The army did what it could to heighten security and make it safe. It was an absurd attempt at an impossible task. It’s a beautiful road to drive. The mountains open before you as you climb to Jerusalem and there are plenty of opportunities where the road was carved from the mountain and anyone can stand a few meters from the street, higher up, and throw things at the travelers. Firebombs. Stones. There are many strategic locations where someone can open fire on your car. You drive with an eye on the mountains, and an eye on the hill near you. Last week, a father saw a group of Arabs about to throw stones at his car and was able to avoid injury.
Within a month of the road’s being re-opened, the first attacks began and continue – some end with no injuries, others end in severe damage to property and lives. It’s the Muslim month of Ramadan now – it coincides with our month of Elul. Elul is a special month for introspection and self-improvement spiritually. Elul is about making peace with yourself and with those you have wronged, in preparation for the month of Tishrei and our major holidays of Rosh Hashana, Yom Kippur, Sukkot, etc.
Elul may be about making peace, but from all that I have experienced, Ramadan is most definitely not. Today there were more rock attacks, a soldier was nearly stabbed. And I stayed to help clean my parents’ balcony upstairs where we had enjoyed our family gathering and so left later than expected. Having alerted Elie that Route 1, the major Tel Aviv – Jerusalem highway had road construction teams, I followed him to the right, to Route 443.
My car is newer and stronger than the car Elie was driving. I passed him on a light and kept going. I reached the outskirts of Jerusalem and suddenly there was traffic. Slowly, I inched my way up to the intersection, only to see that soldiers were directing all cars to make a left. I needed to go straight, to go through Jerusalem and so reluctantly did a U-turn. I called Elie to tell him about the blockage. I drove another 5 minutes back and as I was about to make a left, Elie called and said the road was clear.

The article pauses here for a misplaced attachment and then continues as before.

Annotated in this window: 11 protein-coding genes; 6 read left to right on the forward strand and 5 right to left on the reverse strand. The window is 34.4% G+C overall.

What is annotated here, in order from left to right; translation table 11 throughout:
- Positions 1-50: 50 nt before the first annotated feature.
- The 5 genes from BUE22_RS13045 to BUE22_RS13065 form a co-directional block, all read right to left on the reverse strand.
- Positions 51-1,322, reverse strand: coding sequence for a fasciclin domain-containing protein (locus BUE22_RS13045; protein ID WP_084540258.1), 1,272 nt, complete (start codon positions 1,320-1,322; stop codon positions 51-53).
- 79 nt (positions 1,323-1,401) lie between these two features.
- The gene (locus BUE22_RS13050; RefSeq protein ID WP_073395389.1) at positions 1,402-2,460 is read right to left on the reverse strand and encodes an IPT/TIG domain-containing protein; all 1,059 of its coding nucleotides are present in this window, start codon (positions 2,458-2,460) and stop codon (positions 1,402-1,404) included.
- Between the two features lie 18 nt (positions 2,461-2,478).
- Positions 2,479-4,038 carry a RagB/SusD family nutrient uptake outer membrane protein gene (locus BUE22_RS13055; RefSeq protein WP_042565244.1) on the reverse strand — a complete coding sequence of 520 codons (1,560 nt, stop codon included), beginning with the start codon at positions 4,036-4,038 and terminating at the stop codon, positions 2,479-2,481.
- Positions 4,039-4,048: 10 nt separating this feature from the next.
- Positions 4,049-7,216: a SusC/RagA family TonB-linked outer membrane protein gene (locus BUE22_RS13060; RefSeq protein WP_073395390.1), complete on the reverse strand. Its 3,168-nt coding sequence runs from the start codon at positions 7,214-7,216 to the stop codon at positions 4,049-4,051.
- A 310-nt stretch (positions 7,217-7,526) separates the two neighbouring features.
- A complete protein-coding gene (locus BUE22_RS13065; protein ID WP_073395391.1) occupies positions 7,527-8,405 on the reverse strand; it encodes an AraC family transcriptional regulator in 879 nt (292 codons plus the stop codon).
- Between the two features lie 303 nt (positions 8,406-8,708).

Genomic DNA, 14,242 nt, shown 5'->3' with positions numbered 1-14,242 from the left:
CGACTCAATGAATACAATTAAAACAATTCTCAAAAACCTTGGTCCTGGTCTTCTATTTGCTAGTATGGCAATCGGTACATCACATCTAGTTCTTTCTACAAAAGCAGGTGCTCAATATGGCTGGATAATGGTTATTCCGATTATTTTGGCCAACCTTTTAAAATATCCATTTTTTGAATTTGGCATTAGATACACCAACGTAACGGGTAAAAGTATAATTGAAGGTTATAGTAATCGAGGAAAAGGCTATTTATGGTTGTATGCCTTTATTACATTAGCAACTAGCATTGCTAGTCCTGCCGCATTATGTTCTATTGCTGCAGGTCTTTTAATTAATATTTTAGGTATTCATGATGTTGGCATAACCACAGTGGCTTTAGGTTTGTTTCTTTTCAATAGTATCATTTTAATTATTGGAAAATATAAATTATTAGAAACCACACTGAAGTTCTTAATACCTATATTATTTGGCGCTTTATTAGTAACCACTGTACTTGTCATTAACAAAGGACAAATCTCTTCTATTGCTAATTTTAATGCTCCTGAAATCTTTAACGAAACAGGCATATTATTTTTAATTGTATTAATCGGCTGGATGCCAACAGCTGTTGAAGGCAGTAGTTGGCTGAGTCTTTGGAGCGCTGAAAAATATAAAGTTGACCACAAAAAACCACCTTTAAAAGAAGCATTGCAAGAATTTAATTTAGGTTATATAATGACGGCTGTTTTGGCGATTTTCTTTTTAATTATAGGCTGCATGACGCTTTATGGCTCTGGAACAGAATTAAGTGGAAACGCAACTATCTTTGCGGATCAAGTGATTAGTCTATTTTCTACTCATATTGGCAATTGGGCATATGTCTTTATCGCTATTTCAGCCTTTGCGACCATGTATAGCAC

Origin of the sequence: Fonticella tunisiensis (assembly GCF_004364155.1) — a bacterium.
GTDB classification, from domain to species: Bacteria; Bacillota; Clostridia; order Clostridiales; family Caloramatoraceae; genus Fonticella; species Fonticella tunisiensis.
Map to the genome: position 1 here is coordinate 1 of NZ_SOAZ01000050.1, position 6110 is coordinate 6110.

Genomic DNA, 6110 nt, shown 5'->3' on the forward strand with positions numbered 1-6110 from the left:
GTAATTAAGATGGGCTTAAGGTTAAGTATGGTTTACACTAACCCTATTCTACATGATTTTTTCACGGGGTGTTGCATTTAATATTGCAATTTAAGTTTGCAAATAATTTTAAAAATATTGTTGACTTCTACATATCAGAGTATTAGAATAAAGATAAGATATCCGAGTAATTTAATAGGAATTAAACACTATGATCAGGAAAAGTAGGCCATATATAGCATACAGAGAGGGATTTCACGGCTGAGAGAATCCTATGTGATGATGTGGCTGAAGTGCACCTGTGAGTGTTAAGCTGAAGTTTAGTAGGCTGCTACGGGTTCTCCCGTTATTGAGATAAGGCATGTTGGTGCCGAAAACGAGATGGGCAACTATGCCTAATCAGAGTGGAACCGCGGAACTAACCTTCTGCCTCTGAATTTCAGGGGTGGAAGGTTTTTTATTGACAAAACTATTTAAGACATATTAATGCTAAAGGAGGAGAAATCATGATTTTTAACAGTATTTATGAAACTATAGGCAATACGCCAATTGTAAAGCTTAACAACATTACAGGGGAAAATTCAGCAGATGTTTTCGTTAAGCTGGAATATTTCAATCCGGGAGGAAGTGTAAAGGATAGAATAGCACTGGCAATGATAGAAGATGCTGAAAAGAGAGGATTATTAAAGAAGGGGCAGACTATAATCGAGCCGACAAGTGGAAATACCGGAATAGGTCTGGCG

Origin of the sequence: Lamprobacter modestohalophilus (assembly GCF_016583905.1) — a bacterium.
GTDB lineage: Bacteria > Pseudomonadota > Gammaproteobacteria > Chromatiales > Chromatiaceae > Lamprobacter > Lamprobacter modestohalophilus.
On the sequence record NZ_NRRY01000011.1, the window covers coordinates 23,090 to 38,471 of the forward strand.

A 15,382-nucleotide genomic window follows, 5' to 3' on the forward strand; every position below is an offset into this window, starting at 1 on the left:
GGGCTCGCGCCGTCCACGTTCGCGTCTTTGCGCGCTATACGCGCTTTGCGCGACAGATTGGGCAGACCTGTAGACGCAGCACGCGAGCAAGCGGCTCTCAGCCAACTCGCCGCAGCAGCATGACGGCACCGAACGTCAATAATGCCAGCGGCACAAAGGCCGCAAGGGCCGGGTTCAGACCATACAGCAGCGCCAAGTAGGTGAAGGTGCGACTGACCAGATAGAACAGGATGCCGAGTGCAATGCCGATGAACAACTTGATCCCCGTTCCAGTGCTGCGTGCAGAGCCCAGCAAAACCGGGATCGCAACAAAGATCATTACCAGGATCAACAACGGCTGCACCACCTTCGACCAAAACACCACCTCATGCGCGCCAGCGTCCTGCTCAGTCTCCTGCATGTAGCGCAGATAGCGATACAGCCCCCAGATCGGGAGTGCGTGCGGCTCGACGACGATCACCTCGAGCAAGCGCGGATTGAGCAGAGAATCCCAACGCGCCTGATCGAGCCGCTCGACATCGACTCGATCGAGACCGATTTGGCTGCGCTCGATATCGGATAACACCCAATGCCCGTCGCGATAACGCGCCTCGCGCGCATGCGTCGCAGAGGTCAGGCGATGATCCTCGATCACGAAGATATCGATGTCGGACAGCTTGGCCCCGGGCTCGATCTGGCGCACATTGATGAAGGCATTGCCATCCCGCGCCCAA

I turned the car around, headed back into Jerusalem on Route 443. This time, there was no huge blocking my view. I drove and within seconds, realized there were dozens of large rocks on the road. There was a unit of soldiers standing in the middle; I was amazed by the damage that could have been caused by these rocks.
These are not pebbles; these were rocks larger than the size of my hand. If thrown directly at the car, it could smash the windshield, cause someone to lose control, and so much more. And that’s when I realized once again fate’s timing had intervened. Had we not stayed those extra few moments to help my mother return the chairs and the tables, we well could have been on Route 443 this time when the Arabs decided that violence brings rewards; that peace can be achieved by terrorizing others.
No one was hurt; the rocks will be gone by tomorrow. The world will ignore the attack unless or until someone is killed and perhaps even then. But what remains in my mind, is the continuing love God shows to his people. Call it fate’s timing…or better, call it God’s but once again, we weren’t where we might have been and so what could have happened, simply didn’t.